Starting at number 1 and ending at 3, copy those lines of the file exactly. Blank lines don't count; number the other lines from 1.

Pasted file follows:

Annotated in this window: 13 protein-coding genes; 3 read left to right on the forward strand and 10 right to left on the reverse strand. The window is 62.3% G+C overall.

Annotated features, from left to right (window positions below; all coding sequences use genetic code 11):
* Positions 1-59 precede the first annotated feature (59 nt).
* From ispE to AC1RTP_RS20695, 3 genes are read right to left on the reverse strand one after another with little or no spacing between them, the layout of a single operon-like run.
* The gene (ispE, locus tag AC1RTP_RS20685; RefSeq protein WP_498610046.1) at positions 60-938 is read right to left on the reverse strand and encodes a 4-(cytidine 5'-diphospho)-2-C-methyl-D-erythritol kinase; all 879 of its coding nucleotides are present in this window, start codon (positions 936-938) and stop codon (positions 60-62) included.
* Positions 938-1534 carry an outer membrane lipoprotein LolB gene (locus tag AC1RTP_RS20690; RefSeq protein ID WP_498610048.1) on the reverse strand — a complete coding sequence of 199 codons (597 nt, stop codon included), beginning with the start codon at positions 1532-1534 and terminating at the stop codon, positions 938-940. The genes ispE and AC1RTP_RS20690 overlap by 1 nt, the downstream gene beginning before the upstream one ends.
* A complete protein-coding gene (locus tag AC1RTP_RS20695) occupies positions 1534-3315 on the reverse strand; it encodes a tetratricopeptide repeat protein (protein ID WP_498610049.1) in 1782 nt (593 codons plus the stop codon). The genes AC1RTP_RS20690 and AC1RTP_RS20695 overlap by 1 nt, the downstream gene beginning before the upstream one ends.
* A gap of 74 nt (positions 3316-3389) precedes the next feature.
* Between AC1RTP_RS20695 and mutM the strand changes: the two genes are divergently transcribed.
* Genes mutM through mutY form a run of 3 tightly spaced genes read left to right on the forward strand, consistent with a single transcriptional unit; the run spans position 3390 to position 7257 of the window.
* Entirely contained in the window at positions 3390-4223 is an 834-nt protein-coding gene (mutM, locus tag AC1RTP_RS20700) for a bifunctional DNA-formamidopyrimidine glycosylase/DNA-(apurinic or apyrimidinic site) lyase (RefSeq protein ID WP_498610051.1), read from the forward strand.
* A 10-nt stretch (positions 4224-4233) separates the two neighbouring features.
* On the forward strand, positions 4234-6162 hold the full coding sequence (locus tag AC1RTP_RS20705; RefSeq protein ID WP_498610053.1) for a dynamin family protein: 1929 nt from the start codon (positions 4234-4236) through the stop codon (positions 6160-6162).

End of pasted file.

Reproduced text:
Annotated in this window: 13 protein-coding genes; 3 read left to right on the forward strand and 10 right to left on the reverse strand. The window is 62.3% G+C overall.

Annotated features, from left to right (window positions below; all coding sequences use genetic code 11):
* Positions 1-59 precede the first annotated feature (59 nt).